On third down or other obvious passing situations, the MIKE linebacker comes off the field and is replaced by the MONEY back. The coverage responsibilities are the same for the two roles (MIKE = MONEY, similar terminology). AJ Westbrook is likely the primary option there and played well to end last season as the fifth defensive back on the field.

When they need to get pressure on the quarterback, there is no better pass rusher on the team than Derwin James. As a true freshman, he had an insane ability to beat offensive tackles as a 6-3, 211-pound safety. Just as Florida’s right tackle that Derwin literally bench pressed. Brian Burns, who had 9.5 sacks as a freshman, is also a great option and the pair of Burns and James is guaranteed to get to the quarterback. Wally Aime also checks in for Demarcus Christmas in this situation.

Finally, last year we saw Kyle Meyers check into STAR in third down situations. The coaching staff valued his coverage abilities from the slot and we should see Meyers in a similar role next year. With James at pass rusher, Marshall and Lane are the two safeties back deep.

What are some other lineups that we could see from Florida State? Are there some position battles that could swing different ways?

Could Marcus Lewis make a return at cornerback?

Perhaps the most polarizing player on last year’s defense was Marcus Lewis. The junior struggled in coverage from the STAR position before an injury sidelined him for the rest of the season. If he comes back healthy, he could challenge for the job at field cornerback. If you remember, he and McFadden were neck and neck last year for the boundary job. Lewis showed in the 2016 spring game that he has the ability to be a good cover corner.

Sophomore Levonta Taylor could offer the combination of physicality and coverage abilities that the staff values from the STAR position. Many thought that Taylor, a former five-star recruit, would challenge for the spot right away, but he played more of an outside role last year.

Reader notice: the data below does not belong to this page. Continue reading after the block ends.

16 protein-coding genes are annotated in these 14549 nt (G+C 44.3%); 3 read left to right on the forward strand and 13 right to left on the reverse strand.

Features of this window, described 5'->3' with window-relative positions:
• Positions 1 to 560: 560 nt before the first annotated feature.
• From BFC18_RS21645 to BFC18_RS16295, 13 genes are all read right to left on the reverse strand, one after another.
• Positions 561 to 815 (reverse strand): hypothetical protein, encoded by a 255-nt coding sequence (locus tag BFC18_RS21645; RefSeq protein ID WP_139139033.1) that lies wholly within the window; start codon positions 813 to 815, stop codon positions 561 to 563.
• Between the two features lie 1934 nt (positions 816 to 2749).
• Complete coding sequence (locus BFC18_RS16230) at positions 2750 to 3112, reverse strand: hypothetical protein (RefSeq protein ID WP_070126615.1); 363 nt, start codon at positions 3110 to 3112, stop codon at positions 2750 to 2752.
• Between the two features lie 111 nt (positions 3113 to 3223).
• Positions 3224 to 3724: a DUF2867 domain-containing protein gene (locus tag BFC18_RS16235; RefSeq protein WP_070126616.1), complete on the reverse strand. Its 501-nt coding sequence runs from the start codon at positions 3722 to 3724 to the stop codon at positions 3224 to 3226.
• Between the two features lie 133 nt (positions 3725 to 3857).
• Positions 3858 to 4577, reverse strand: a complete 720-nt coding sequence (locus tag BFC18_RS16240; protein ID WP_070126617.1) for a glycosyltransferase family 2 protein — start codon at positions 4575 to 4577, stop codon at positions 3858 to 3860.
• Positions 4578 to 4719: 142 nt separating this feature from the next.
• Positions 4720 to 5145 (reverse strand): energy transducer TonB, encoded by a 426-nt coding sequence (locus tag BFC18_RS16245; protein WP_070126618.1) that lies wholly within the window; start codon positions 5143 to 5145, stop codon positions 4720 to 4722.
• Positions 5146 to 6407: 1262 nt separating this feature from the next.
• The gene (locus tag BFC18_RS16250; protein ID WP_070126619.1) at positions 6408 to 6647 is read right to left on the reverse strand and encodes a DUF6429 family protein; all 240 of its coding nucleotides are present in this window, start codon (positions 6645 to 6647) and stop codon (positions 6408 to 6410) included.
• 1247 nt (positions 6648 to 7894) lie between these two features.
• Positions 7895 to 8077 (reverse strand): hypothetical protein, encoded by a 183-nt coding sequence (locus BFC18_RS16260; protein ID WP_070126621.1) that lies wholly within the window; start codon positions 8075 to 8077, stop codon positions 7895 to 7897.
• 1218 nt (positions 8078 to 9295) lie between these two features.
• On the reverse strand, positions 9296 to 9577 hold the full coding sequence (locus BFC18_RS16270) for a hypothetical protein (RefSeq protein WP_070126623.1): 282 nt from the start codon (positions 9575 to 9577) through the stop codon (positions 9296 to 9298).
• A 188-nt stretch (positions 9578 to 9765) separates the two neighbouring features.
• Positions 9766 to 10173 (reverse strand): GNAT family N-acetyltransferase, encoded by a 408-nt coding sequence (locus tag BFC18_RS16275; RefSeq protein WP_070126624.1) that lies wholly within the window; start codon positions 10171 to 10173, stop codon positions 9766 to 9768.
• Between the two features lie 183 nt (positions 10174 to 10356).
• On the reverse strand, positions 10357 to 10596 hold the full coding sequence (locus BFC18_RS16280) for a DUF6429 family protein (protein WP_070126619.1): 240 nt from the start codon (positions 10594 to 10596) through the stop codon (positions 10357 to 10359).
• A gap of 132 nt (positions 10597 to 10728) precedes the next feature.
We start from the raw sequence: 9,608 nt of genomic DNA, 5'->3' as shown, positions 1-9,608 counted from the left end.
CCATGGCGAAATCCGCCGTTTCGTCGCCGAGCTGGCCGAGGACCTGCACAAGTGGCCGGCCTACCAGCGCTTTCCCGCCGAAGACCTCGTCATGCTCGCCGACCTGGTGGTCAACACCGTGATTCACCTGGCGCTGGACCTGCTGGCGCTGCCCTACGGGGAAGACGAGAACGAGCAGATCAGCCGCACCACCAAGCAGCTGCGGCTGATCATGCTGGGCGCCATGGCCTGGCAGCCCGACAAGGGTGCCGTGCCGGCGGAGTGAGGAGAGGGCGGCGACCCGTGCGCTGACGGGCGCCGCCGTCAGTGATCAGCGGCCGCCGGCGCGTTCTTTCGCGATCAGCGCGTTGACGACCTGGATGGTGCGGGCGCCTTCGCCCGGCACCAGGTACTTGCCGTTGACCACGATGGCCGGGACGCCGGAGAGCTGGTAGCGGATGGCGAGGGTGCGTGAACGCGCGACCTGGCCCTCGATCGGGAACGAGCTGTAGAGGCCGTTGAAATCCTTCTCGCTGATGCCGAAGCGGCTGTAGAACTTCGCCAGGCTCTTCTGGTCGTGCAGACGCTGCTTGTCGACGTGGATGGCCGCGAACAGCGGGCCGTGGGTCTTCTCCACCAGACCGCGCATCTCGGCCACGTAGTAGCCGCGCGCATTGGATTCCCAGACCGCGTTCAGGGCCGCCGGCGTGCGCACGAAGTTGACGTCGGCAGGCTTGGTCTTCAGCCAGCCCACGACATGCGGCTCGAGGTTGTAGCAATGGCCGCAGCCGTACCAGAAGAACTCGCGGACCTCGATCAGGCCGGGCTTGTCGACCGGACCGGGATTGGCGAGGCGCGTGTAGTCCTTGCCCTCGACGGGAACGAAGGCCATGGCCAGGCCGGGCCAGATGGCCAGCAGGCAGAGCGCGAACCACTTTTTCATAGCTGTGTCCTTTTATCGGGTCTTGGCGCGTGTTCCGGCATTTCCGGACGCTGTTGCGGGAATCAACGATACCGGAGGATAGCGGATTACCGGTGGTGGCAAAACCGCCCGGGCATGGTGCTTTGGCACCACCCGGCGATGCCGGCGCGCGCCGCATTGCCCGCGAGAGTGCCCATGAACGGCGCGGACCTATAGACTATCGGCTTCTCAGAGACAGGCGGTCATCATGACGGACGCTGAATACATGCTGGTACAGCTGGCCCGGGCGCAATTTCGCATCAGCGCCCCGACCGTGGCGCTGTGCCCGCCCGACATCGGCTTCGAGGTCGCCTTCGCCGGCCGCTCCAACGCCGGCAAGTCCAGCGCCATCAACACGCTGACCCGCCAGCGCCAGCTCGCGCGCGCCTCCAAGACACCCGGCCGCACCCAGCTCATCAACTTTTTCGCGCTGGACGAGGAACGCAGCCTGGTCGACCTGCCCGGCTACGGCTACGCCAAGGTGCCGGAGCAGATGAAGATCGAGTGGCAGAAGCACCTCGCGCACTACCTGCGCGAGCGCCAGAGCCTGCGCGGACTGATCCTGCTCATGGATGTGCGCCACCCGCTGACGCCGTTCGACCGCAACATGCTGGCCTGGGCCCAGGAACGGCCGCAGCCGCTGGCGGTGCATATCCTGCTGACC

Finally, Wally Aime is a name that has been floated around at defensive end. The 6-5, 300-pounder played a bit of end last spring, but primarily played defensive tackle during the season. If the coaching staff wants to keep a bigger body at defensive end, he may be an option that they explore. He certainly has the athleticism to play strong-side end in this defense.

Another possible lineup?

In another possible lineup, early enrollee Joshua Kaindoh cracks the starting eleven at defensive end. A five-star and Top-10 recruit, Kaindoh is one of the best pass rushers in the country coming out of high school. At 6-6, 250-pounds, he has the size to play end but has the frame to add an additional 10-15 pounds. You better believe Vic Valoria can’t wait to get Kaindoh into the weight room.

Carlos Becker is another name that hasn’t been mentioned a lot lately. The former four-star recruit drew some comparisons to Jalen Ramsey out of high school for his size and athleticism. He played safety last year but the coaching staff will most certainly explore his potential at cornerback this offseason. McFadden and Becker would give Florida State a pair of 6-2 cornerbacks to work with. Try throwing against that.

Finally, I asked Twitter to vote for their ideal lineup on defense and this is what you guys came up with.

Twitter’s ideal starting eleven.

To be honest, the voting results from Twitter don’t look that much different than what I suggested at the start of this article. The only difference is swapping Jackson for Hoskins at MIKE linebacker.

In conclusion, this defense has a ton of pieces to work with. We didn’t even explore all of the possible pass rushing options, such as utilizing Matthew Thomas, Jacob Pugh or Janarius Robinson as pass rushers off of the edge. The true freshman early enrollees like Stanford Samuels and Cyrus Fagan will almost certainly make an impact this season as well, whether that he in a starting role or rotational player.

Charles Kelly has his work cut out for him. The challenge for the coaching staff this offseason won’t be to develop talent, but to figure out how to put it all together. If they can do so, this defense has the potential to be national championship-caliber next season.